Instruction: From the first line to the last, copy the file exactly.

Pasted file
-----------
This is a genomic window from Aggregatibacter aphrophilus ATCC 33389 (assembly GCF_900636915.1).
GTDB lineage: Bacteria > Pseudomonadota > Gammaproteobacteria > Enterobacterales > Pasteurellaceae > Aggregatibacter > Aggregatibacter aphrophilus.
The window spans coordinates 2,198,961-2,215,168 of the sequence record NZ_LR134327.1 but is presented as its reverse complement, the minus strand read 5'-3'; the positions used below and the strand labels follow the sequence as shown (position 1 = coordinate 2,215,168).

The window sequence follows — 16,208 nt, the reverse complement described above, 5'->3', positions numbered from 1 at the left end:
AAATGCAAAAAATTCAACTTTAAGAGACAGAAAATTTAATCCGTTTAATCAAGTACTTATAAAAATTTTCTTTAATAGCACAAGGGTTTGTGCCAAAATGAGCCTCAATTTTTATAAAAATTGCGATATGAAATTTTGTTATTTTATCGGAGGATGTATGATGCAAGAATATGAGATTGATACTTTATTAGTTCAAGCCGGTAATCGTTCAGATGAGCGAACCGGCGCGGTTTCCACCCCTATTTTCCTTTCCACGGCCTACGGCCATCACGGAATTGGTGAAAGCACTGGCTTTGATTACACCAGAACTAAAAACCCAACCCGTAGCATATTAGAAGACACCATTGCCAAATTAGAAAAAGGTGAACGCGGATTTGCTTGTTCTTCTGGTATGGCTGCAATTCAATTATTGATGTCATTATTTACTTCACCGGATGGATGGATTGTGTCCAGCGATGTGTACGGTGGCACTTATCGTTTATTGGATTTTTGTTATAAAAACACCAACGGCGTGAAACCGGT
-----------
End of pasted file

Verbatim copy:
This is a genomic window from Aggregatibacter aphrophilus ATCC 33389 (assembly GCF_900636915.1).
GTDB lineage: Bacteria > Pseudomonadota > Gammaproteobacteria > Enterobacterales > Pasteurellaceae > Aggregatibacter > Aggregatibacter aphrophilus.
The window spans coordinates 2,198,961-2,215,168 of the sequence record NZ_LR134327.1 but is presented as its reverse complement, the minus strand read 5'-3'; the positions used below and the strand labels follow the sequence as shown (position 1 = coordinate 2,215,168).

The window sequence follows — 16,208 nt, the reverse complement described above, 5'->3', positions numbered from 1 at the left end:
AAATGCAAAAAATTCAACTTTAAGAGACAGAAAATTTAATCCGTTTAATCAAGTACTTATAAAAATTTTCTTTAATAGCACAAGGGTTTGTGCCAAAATGAGCCTCAATTTTTATAAAAATTGCGATATGAAATTTTGTTATTTTATCGGAGGATGTATGATGCAAGAATATGAGATTGATACTTTATTAGTTCAAGCCGGTAATCGTTCAGATGAGCGAACCGGCGCGGTTTCCACCCCTATTTTCCTTTCCACGGCCTACGGCCATCACGGAATTGGTGAAAGCACTGGCTTTGATTACACCAGAACTAAAAACCCAACCCGTAGCATATTAGAAGACACCATTGCCAAATTAGAAAAAGGTGAACGCGGATTTGCTTGTTCTTCTGGTATGGCTGCAATTCAATTATTGATGTCATTATTTACTTCACCGGATGGATGGATTGTGTCCAGCGATGTGTACGGTGGCACTTATCGTTTATTGGATTTTTGTTATAAAAACACCAACGGCGTGAAACCGGT